Subject headings: Amino Acids/analysis; Animals; Borohydrides; Glutamate-Ammonia Ligase/metabolism; Glutamates/*analysis; Hydrolysis; Indicators and Reagents; Oxidation-Reduction; *Proteins/isolation & purification/metabolism; Tritium
 
  Call Number Serial 2269  
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Author (up) McPheeters, D.S.; Wise, J.A. url  openurl
  Title Measurement of in vivo RNA synthesis rates Type Journal Article
  Year 2013 Publication Methods in Enzymology Abbreviated Journal Methods Enzymol  
  Volume 530 Issue Pages 117-135  
  Keywords Gene Expression Regulation, Fungal; RNA, Fungal/*genetics; Saccharomyces cerevisiae/*genetics; Schizosaccharomyces/*genetics; Transcription, Genetic; Immobilized DNA/RNA; Immobilized probes; In vivo RNA synthesis rates; Labeled RNA; Nascent transcripts  
  Abstract A technique is described to directly measure ongoing transcription from individual genes in permeabilized cells of either the budding yeast Saccharomyces cerevisiae or the fission yeast Schizosaccharomyces pombe. Transcription run-on (TRO) analysis is used to compare the relative rates of synthesis for specific transcripts in cells grown under different environmental conditions or harvested at different stages of development. As the amount of an individual RNA species present at any given time is determined by its net rate of synthesis and degradation, an accurate picture of transcription per se can be obtained only by directly measuring de novo synthesis of RNA (if you are interested in RNA degradation, see Method for measuring mRNA decay rate in Saccharomyces cerevisiae). Most techniques employed to measure changes in the relative levels of individual transcripts present under different conditions, including Northern analysis (see Northern blotting), RT-PCR (see Reverse-transcription PCR (RT-PCR)), nuclease protection assays (see Explanatory Chapter: Nuclease Protection Assays), and genome-wide assays, such as microarray analysis and high throughput RNA sequencing, measure changes in the steady-state level of a transcript, which may or may not reflect the actual changes in transcription of the gene. Recent studies carried out in fission yeast have demonstrated that increases in the steady-state level (accumulation) of many individual mRNAs occur without any significant changes in transcription rates (McPheeters et al., 2009), highlighting the important role of regulated RNA stability in determining gene expression programs (Harigaya et al., 2006).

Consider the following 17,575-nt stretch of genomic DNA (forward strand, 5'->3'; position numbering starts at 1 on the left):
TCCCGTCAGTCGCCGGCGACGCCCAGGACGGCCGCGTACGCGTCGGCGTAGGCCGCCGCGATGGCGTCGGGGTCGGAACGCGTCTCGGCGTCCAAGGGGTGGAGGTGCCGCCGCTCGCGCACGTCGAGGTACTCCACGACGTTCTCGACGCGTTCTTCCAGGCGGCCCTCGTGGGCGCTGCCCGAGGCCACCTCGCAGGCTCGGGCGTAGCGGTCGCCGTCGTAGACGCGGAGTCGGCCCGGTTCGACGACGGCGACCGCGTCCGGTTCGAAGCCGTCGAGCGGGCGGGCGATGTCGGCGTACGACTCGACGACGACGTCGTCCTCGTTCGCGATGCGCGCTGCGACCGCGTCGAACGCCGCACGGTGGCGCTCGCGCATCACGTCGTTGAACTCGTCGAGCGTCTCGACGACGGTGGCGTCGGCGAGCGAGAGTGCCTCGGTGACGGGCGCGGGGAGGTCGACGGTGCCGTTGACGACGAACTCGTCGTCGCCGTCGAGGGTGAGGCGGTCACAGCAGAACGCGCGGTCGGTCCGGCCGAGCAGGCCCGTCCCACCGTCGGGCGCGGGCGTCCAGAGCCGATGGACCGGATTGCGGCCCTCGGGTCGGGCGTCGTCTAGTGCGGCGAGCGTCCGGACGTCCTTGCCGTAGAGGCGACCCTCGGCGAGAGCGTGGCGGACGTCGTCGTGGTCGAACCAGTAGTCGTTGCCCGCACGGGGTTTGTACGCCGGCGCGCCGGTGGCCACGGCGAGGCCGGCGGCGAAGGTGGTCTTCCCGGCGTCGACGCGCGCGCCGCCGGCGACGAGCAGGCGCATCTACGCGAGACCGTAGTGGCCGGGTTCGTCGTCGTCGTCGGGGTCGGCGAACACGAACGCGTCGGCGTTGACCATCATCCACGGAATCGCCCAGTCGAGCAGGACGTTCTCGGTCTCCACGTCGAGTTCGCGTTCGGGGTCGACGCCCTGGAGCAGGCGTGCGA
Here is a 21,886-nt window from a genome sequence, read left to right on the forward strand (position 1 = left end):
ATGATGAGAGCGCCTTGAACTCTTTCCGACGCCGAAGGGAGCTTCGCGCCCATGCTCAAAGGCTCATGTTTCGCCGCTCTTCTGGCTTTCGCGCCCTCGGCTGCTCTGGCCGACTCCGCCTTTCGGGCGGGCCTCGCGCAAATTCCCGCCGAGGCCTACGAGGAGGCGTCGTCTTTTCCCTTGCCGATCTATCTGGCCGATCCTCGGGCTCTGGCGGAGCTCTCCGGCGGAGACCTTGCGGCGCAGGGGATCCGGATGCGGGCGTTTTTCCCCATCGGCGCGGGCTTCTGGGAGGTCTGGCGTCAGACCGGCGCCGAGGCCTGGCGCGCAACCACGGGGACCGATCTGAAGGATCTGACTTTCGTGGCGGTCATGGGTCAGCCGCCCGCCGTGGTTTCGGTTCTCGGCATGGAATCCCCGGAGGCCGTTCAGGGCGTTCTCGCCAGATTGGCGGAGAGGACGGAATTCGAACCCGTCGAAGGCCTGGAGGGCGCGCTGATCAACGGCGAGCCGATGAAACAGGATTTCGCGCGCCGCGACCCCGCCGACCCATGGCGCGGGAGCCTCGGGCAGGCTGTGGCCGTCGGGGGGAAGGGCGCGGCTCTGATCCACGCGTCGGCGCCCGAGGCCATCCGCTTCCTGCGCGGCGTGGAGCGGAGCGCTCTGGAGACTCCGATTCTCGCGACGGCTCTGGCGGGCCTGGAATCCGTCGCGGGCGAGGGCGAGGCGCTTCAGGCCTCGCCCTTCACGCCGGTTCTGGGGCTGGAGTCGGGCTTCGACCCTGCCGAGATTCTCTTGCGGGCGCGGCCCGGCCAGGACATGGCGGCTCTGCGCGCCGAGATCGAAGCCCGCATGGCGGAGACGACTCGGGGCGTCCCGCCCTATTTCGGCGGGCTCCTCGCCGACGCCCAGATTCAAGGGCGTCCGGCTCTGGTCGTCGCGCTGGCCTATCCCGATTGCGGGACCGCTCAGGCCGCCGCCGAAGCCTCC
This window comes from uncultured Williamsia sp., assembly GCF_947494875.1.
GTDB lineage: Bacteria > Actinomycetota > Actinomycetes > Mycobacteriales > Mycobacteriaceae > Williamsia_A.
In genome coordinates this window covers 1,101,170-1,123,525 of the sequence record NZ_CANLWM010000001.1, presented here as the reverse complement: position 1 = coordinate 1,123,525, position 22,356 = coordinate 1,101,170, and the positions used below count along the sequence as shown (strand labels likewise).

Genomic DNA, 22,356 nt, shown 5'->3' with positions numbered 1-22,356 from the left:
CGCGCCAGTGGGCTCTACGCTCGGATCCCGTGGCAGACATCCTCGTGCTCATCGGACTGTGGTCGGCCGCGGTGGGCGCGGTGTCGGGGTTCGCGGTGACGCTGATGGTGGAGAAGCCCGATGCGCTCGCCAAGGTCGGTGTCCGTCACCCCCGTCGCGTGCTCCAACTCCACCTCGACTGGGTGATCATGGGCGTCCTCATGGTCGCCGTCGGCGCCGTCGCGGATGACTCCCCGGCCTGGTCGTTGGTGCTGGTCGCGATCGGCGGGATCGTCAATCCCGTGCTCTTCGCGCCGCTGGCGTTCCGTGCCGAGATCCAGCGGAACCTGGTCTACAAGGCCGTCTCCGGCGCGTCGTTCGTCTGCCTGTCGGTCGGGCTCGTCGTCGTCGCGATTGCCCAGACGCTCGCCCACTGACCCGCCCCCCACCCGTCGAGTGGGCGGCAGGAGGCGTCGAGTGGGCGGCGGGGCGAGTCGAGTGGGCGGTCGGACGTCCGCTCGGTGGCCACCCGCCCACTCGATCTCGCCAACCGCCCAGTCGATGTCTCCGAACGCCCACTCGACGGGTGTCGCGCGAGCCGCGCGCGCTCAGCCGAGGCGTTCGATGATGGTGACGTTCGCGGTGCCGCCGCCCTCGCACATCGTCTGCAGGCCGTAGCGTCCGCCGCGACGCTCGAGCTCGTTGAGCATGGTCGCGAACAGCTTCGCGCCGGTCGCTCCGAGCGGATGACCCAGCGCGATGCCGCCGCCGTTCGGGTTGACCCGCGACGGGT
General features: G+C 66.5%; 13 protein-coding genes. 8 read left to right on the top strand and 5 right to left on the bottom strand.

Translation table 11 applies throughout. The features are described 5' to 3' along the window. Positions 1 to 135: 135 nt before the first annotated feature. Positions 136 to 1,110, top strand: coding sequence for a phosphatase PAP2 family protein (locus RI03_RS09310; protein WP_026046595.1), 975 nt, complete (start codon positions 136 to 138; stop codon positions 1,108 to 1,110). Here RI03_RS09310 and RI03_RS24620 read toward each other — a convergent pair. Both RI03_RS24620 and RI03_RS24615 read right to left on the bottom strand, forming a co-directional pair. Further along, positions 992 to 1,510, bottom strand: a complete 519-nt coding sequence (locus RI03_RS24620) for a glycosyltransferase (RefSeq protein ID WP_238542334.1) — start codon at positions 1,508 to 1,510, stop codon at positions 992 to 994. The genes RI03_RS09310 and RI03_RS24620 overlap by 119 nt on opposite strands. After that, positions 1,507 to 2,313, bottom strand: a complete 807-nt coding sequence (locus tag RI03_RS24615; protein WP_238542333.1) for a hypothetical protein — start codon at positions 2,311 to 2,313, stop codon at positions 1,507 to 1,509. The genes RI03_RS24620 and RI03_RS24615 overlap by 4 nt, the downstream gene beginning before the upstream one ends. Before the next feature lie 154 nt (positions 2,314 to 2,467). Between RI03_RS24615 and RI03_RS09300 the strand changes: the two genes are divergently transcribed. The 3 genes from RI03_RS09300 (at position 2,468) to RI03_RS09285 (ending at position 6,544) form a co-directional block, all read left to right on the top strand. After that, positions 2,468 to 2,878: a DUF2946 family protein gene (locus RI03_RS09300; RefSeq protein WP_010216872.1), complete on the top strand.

Call Number Serial 1345  
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Author (up) Pace, C.N. file  url
openurl 
  Title Determination and analysis of urea and guanidine hydrochloride denaturation curves Type Journal Article
  Year 1986 Publication Methods in Enzymology Abbreviated Journal Methods Enzymol  
  Volume 131 Issue Pages 266-280  
  Keywords Guanidine; *Guanidines; Kinetics; *Protein Conformation; *Protein Denaturation; Spectrometry, Fluorescence; *Urea  
  Abstract  
  Call Number Serial 259